Even today, the location of the restaurant feels way out there.  It’s a solid 20 miles from “downtown” Scottsdale and I can only imagine how much further it must have felt 58 years ago, before urban development encroached upon it.  The homes in the surrounding area are high-dollar estates with names like DC Ranch and Troon, a luxurious master-planned golf community.  That’s why Pinnacle Peak Patio is so refreshing — in a sea of hoity-toity high-class homes, it’s a place that embraces a kick-back attitude.  Which is why, as you’ll understand, neckties are outlawed.


From the company’s website:

The “no necktie” tradition was started one night when a Phoenix executive came in for dinner. The original owner, wanting to keep the atmosphere in his restaurant casual, told the executive, “Either you take that tie off, or I’ll cut it off.” The executive did not take heed and was appalled when the owner pulled out a butcher knife and promptly cut off the offending cravat.

We headed out around 7:00 p.m. in the ILX and took Loop 101, then Pima Rd, and then eastward on Happy Valley Road (had to put a smile on our faces as we rounded the corner).  It’s pretty easy to spot the location of Pinnacle Peak Patio at the intersection of Thompson Peak Rd & Alma School:  It feels like you’re back in the wild west.  Even the parking lot remains unpaved after all these years.


Right at the entrance to the swinging wooden doors, a hand-painted sign gives a warning:  BEWARE:  WEAR TIES AT YOUR OWN RISK.  I wasn’t (that) afraid.  We were seated right away by the hostess in a back room and started admiring some of the artifacts on the walls:  Rodeo trophies from years gone by, sheriff badge collections in display cases, wall after wall covered with license plates, and oh — the severed ties:  hundreds and hundreds of neckties of every size and color were stapled to the wooden rafters above us.  Most of them had small yellow tags on them indicating the wearer and the date it was collected.


Our server, Tanner, recommended the “Wrangler” 10 oz. Top Sirloin for $17.95 and that’s the selection I went with.  It was absolutely one of the juiciest steaks I’ve ever eaten.  It came with homemade wheat bread, a side salad, and a baked potato which I paid a little extra for.  Meal quality = top tier.  Our meal was accompanied by a live musician in the other room, playing twangy honky-tonk country which was especially fitting for a venue of this type.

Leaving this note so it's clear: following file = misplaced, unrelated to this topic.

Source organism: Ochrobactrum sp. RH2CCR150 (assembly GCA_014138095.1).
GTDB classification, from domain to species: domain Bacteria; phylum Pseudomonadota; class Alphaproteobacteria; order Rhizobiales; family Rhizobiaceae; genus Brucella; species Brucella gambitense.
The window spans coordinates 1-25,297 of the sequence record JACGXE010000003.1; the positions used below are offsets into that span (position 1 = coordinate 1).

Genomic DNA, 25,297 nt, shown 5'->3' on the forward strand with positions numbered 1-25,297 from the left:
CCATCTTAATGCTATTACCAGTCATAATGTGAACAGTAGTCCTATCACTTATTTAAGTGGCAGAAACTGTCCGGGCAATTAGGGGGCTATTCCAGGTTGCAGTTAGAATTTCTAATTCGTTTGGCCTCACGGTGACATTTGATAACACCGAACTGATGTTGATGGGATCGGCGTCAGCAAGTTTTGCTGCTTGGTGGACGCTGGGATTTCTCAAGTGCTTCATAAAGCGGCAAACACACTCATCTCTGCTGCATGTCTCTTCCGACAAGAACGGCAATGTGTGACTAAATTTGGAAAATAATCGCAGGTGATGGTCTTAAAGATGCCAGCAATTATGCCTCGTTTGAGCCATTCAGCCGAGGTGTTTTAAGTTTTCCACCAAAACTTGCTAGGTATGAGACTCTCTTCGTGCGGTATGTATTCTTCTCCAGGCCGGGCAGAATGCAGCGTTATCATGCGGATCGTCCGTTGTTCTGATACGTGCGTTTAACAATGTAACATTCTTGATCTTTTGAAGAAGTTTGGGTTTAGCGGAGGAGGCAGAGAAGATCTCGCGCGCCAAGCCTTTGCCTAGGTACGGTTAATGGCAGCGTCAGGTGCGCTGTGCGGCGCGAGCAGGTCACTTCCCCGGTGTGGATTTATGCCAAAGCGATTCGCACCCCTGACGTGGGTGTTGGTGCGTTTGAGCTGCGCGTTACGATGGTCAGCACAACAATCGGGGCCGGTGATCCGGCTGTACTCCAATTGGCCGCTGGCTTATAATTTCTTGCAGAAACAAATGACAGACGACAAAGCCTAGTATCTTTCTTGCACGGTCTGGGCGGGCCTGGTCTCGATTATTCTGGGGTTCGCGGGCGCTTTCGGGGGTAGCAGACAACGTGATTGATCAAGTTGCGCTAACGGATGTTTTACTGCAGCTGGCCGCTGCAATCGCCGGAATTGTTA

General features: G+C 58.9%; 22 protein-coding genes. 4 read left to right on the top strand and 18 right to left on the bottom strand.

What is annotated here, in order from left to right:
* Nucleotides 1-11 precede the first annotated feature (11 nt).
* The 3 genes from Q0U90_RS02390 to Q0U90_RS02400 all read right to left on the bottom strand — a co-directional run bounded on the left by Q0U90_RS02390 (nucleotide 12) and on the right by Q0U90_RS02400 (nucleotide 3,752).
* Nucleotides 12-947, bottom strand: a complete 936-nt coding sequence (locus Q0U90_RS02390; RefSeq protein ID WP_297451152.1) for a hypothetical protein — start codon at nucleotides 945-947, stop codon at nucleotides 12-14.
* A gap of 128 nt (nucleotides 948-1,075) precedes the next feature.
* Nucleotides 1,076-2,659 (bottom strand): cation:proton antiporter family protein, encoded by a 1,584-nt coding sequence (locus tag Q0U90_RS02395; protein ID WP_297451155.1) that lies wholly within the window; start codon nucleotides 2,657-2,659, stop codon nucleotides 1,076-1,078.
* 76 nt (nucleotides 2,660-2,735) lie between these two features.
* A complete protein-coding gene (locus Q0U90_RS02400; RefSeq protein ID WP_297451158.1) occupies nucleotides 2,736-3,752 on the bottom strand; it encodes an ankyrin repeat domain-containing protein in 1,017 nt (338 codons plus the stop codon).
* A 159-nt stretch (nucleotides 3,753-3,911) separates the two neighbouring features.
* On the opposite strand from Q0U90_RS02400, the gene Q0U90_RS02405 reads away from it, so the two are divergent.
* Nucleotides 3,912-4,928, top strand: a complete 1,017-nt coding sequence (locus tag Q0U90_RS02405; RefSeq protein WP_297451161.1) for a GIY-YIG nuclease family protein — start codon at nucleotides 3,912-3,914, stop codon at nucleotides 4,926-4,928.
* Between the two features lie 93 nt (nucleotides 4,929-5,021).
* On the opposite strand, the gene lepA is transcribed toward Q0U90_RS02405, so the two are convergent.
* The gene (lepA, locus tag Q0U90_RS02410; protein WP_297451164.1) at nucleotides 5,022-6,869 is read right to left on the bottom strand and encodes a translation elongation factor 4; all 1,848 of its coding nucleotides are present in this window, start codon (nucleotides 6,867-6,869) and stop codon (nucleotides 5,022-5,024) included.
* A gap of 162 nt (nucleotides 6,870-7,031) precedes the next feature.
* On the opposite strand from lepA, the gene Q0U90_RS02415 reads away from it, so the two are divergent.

It wasn’t until we were almost ready to get our checks that I realized the waitstaff hadn’t seemed to take note that I was wearing a tie.  Tanner came over to see how things were going and I replied, taking a tug at my collar and loosening the tie a notch, “It’s a little warm in here, to be honest.”  “Ohhh!” he exclaimed, and he scampered off to get his pair of scissors.  “I didn’t even realize you had that on!”  So, in a ceremonial ritual as I’m sure has taken place thousands of times before, Tanner took the clippers to my silk blue tie and sliced it in two.


It’s too bad that places like PPP are a dying breed these days.  I really enjoyed the vibe of eating at a non-chain place that teleports you away from the hustle and bustle of 2015 and feels more like 1985.  The last thing you see as you depart the restaurant is the phrase “Y’all come back now, ya hear?” painted on the backside of courtyard entrance sign.  Well, Pinnacle Peak Patio, unfortunately I won’t be going back.  You won’t be there.


Thanks for joining on this Thursday night adventure!

And thanks to Kevin and James for being good sports and giving this place a whirl with me.


Happy Valley Road eastbound


Entering the restaurant courtyard from the parking lot


Checking in at the front desk.  There’s a gift shop area and a mechanical riding horse for kids.


If you’re local to Phoenix and you get this message in the next 48 hours before it shuts down permanently, go check this place out!

200-Mile Run in Utah: “Wasatch Back” Ragnar Relay Race

Posted in ILX, Road Trip, Running, Utah on June 22, 2015 by tysonhugie

Odometer (Legend):  533,769


Odometer (ILX):  132,222


Trip Distance (Drive):  1,434 Miles


Trip Distance (Run):  194 Miles

You’ve got to be kidding me – 200 miles?  Who would be crazy enough to run that?  Not me.  Well, unless I had the help of 11 other people to slice up the distance into smaller pieces.